Clyde P. Bailey, Dane Critchfield, Pittsburgh, for appellant.
William H. Colvin, Pritchard, Lawler, Malone & Geltz, Pittsburgh, for appellee.
Before Rhodes, P. J., and Hirt, Reno, Dithrich, Ross and Arnold, JJ.
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The husband sued for a divorce alleging cruelty and indignities, and by an amendment the charge of desertion was added. At the hearing before a judge without a jury only the charge of desertion was pressed. A divorce was granted upon that ground.
The wife appealed and, after the expiration of the term and after he had notice of the appeal, the hearing judge vacated the decree. Later, on November 21, 1949, he entered an order refusing a decree and dismissing the complaint. In the opinion accompanying the order he explained his action: 'After hearing the case, counsel
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was called into chambers and told that we would not be willing to grant a divorce, but inasmuch as the parties were so hopelessly estranged we would grant a divorce if he made a satisfactory settlement with his wife. Later, counsel for libellant said he had the money to make a settlement, and we signed a decree thinking a settlement had been made. When it was found that the settlement was refused the court revoked the decree. The court was more impressed with the testimony and the conduct of the respondent than [that of] the libellant and we therefore refuse the divorce.' Upon the husband's petition for a writ of prohibition, this Court annulled the order and decree entered after the filing of the appeal, leaving in force only the original decree granting the divorce.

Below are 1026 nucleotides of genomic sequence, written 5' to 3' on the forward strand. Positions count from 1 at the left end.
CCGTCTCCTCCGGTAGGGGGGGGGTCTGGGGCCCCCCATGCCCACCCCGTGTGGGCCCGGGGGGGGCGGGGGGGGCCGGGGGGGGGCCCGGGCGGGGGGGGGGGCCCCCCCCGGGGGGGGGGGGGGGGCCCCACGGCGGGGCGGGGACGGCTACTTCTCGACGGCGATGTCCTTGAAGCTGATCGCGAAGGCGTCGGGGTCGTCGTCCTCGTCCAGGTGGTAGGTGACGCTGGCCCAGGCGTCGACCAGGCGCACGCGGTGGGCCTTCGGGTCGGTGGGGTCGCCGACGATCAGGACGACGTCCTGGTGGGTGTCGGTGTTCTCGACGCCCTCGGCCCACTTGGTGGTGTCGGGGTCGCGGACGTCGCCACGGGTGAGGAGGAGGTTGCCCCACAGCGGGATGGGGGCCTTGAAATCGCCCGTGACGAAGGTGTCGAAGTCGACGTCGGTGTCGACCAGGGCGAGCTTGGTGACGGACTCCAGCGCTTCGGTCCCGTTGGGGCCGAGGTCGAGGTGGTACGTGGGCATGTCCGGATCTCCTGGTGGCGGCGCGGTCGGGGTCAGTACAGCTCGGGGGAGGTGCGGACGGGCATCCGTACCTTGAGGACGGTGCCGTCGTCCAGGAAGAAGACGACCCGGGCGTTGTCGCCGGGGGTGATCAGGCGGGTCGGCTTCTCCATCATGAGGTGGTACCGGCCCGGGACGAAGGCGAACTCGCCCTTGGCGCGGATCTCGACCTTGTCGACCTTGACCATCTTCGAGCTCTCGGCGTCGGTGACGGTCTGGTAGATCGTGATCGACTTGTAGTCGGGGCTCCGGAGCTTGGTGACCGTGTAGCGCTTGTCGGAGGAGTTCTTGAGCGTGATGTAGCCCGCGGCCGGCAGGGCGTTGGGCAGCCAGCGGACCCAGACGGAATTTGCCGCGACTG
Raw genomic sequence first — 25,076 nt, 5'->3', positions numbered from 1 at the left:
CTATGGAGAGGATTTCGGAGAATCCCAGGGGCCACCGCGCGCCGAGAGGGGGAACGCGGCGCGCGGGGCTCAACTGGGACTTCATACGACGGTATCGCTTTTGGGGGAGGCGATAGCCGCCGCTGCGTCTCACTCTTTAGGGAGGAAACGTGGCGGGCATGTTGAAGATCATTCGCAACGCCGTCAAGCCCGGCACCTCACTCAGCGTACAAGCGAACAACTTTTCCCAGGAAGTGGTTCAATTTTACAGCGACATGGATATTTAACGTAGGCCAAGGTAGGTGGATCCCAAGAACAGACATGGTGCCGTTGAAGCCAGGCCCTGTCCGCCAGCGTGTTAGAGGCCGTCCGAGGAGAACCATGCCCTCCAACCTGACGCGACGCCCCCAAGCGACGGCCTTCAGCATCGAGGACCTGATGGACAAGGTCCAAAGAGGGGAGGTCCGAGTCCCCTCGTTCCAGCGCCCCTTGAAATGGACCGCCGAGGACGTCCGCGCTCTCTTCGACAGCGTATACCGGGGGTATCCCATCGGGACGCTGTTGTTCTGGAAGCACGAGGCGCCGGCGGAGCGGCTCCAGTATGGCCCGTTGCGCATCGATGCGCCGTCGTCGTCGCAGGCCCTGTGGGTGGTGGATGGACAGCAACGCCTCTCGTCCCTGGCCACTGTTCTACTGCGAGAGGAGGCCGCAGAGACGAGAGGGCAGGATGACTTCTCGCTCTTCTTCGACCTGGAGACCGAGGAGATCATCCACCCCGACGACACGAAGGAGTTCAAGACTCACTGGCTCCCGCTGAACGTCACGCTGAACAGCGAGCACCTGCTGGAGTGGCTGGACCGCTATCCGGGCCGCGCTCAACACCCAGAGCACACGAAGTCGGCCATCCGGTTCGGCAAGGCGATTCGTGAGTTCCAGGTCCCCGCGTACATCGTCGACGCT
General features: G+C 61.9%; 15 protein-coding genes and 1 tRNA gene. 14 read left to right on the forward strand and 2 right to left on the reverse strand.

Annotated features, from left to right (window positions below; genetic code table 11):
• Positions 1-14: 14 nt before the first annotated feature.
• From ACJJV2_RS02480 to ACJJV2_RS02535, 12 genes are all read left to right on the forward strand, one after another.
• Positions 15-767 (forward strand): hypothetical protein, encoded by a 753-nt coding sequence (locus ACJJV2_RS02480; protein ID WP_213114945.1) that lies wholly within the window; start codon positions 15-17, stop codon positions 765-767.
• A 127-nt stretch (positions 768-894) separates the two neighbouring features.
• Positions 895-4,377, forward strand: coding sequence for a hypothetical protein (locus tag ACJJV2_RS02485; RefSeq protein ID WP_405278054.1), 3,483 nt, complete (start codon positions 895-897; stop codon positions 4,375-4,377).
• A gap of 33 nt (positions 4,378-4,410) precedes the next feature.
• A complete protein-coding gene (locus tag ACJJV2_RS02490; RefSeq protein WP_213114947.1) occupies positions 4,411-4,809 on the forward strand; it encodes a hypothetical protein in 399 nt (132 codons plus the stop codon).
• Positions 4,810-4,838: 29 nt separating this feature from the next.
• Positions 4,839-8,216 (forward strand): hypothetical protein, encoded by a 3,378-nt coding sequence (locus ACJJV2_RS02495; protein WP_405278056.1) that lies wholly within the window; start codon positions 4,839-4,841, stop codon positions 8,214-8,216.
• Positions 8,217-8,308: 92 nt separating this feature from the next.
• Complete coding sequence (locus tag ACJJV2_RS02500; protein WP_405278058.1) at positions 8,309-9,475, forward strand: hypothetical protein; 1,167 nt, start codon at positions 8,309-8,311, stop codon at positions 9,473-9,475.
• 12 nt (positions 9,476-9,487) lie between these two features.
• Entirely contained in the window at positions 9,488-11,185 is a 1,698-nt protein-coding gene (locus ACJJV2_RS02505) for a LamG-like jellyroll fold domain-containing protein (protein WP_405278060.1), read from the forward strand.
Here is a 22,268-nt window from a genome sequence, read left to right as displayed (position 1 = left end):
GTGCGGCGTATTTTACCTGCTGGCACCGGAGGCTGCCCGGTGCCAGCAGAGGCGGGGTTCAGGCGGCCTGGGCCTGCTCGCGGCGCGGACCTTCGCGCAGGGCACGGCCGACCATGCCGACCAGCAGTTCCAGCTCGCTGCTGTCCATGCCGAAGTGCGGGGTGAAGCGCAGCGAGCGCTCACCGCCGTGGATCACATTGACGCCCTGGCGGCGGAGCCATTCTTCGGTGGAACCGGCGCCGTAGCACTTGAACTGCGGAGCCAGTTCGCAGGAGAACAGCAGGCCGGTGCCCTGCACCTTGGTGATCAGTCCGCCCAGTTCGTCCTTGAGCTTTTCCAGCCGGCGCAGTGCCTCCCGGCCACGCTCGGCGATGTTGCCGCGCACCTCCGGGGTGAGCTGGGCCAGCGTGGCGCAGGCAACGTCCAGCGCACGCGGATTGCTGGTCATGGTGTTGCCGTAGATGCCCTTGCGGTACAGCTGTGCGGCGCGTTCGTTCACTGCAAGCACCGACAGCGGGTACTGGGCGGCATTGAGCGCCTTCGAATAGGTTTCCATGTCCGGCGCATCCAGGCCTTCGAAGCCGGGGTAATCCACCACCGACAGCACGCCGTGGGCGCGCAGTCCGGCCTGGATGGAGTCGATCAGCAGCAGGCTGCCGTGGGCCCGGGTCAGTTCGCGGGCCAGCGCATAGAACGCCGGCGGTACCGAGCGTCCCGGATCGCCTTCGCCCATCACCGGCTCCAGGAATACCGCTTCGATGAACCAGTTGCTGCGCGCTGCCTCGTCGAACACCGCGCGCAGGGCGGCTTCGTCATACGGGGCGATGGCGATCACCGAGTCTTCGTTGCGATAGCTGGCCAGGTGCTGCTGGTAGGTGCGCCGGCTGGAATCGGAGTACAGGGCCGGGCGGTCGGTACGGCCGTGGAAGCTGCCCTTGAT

While the judge obviously exceeded his powers there is no occasion to question his motives. The parties are indeed estranged beyond all hope of reconciliation and, since they are holding property jointly, future litigation could have been avoided by an amicable settlement. However, when he determined that the husband's case was without merit, he should have refused the decree. Our independent study of the testimony has induced the conclusion that the hearing judge's initial decision was correct, and the decree brought up by this appeal will be reversed.
The husband charges that his wife deserted him on June 28, 1946. On that date they were living together in their common abode. Admittedly on that date she left his bed and thereafter slept in another room with a daughter until July 9, 1946, when he left the home and never returned. He sought to bring himself within Reiter v. Reiter, 159 Pa. Super. 344, 349, 48 A.2d 66, 69, where Judge Arnold, speaking for this Court, after an illuminating discussion of the principles relating to what had been loosely called 'constructive desertion', concluded: 'In the type of desertion now discussed the
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libellant must be wilfully and maliciously put out [of the home] by force or justifiable fear of immediate bodily harm, or locked out against the will, and without the consent, of the innocent spouse.' See also Heimovitz v. Heimovitz, 161 ...